The Law Commission’s recommendations for updating the Land Registration Act 2002 – thoughts on the government response

May 17, 2021

In a densely populated country like the UK, land is a scarce and valuable commodity in which vast sums of money and intellectual and emotional energy are invested. That gives rise to a multi-layered, multi-faceted complexity in our dealings with it. The effective, smooth running of the systems which regulate those dealings are therefore matters of the first importance to the government and our system of law. The government’s response to the Law Commission’s recommendations for updates to the Land Registration Act 2002 (LRA) published in March 2021, recognises this. The government agrees that, broadly, the current system is working well and makes no reference to renewed proposals for the privatisation of HM Land Registry.

The government’s proposals and criticisms received

The LRA 2002 sought to address criticisms of the Land Registration Act 1925 by creating a more coherent overall scheme. It too has attracted academic and professional criticism, not the least damning of which is that the draftsman prized, “tersity over clarity”!

The criticism has been directed mainly at LRA 2002, Sch 4 which prescribed a new scheme for determining when and how a ‘mistake’ on the register might be ‘altered’ or ‘rectified’ and its interaction with claims for indemnity under LRA 2002, Sch 8.

The Commission’s report acknowledged those criticisms and recommended various consequential amendments to:

  • redefine mistakes to include all ‘derivative’ mistakes flowing from an original mistake;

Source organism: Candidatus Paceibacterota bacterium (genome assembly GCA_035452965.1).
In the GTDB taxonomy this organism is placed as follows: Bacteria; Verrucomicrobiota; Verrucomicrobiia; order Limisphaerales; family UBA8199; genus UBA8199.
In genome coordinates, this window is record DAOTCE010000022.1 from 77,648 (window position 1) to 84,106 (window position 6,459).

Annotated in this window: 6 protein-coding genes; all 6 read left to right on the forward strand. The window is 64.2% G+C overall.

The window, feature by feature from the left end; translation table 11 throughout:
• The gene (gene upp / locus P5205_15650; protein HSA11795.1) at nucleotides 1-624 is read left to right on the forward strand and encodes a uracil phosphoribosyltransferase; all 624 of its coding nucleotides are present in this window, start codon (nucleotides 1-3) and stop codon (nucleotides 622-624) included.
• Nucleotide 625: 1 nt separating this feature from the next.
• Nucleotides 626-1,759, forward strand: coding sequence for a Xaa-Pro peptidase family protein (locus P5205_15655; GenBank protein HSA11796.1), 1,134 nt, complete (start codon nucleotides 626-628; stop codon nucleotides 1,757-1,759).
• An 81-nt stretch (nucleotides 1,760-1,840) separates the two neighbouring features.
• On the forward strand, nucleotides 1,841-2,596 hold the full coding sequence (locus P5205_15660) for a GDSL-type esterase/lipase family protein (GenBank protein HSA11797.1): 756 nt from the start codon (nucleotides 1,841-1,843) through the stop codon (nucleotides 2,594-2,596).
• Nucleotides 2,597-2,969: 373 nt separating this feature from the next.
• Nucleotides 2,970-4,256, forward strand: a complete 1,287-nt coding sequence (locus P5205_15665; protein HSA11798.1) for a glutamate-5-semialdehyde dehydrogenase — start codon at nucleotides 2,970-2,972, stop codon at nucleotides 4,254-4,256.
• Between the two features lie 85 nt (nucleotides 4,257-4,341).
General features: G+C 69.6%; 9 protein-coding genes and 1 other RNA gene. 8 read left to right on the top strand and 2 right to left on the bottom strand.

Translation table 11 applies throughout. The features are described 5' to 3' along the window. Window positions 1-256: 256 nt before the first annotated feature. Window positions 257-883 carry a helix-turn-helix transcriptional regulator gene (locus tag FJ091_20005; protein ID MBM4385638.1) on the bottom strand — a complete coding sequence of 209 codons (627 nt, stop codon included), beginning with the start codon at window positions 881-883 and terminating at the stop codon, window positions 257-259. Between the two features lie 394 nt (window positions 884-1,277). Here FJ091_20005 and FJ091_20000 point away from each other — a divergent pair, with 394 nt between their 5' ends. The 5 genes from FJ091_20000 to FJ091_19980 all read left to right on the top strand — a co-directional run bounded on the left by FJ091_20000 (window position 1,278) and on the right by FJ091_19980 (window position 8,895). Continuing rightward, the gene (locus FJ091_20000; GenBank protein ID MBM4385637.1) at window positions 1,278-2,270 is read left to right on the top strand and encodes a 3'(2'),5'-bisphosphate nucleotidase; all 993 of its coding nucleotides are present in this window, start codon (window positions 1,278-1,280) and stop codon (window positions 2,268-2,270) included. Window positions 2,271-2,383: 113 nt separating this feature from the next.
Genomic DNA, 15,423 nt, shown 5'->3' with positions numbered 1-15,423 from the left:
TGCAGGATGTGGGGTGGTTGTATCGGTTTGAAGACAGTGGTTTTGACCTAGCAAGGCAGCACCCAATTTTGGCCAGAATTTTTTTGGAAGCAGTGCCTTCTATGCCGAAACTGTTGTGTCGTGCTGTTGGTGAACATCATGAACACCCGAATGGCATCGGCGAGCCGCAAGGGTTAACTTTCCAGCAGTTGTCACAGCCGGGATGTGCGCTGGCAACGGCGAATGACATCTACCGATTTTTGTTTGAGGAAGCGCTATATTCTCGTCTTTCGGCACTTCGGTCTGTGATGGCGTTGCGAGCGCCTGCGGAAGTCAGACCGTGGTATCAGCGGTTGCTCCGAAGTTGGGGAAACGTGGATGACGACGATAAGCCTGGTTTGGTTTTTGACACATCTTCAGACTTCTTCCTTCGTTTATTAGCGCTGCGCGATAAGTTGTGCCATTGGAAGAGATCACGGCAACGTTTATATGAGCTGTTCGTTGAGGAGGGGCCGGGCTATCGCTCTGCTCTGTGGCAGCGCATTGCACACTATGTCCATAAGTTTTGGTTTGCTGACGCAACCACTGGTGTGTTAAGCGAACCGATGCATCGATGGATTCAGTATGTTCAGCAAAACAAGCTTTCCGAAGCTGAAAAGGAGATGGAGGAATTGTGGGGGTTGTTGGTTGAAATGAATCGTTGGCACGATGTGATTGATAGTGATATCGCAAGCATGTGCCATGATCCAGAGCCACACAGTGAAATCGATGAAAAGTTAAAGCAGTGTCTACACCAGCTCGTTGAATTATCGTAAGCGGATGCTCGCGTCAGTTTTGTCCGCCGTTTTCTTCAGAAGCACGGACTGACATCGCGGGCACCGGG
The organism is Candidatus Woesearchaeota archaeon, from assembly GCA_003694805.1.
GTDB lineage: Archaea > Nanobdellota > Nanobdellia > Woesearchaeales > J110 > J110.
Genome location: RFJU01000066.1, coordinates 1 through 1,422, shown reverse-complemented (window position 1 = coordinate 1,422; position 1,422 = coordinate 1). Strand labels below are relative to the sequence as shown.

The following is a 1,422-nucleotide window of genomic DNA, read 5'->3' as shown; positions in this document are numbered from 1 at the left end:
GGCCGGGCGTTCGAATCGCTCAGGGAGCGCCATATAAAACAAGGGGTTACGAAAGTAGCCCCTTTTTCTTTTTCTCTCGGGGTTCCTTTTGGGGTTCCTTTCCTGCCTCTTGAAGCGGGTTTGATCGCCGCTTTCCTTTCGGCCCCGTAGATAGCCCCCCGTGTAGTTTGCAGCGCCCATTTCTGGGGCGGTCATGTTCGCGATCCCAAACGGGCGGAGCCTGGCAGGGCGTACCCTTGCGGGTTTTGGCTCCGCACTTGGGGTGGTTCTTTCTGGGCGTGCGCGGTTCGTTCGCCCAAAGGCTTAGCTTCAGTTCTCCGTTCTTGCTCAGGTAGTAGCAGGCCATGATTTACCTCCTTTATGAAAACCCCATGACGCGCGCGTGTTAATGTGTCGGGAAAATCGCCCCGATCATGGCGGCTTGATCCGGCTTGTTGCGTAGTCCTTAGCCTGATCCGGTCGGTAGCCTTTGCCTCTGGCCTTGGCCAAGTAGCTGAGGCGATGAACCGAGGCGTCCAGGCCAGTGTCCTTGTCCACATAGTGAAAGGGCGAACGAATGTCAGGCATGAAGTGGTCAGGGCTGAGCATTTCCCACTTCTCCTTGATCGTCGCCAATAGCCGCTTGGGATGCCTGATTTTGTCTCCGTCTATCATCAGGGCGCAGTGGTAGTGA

• re-shape the categories of protected proprietors in possession; and
  • create a ten year long-stop beyond which alteration should be possible only in very limited circumstances.

The proposed changes to LRA 2002, Sch 4 resulted in a significantly expanded and more complex LRA 2002, Sch 4. The government, rightly in my view, has rejected the ten year long-stop proposal. It is in the nature of some mistakes that they lie hidden for long periods, emerging only when a title changes hand.

The government also calls for further evidence to support the need for change, consideration of possible unintended consequences and for a revised draft bill to address its concern that the current proposals are undesirably complex. Again, this seems sensible. Many of the problems have now been worked out in practice, further changes might well produce a fresh round of clarificatory litigation.

However, for the most part, the Commission’s recommendations were of a narrow technical character directed to clarifying or patching aspects of the new scheme and/or preparing for the long-awaited advent of electronic conveyancing – these have been accepted although no date for their implementation has been proposed.

Some of the Law Commission’s key recommendations

  • clarification that the ‘owner’s powers’ of a person entitled to be registered are not limited by reason only of his/her equitable interest pending registration. This plugs the hole created by the decisions Scott v Southern Pacific Mortgages Ltd [2014] UKSC 52 and Skelwith (Leisure) Ltd v Armstrong [2015] EWHC 2830 (Ch) that the nemo dat principle applies so that an, as yet unregistered, proprietor with owner’s powers could only create equitable interests in the land which s/he had acquired pending registration.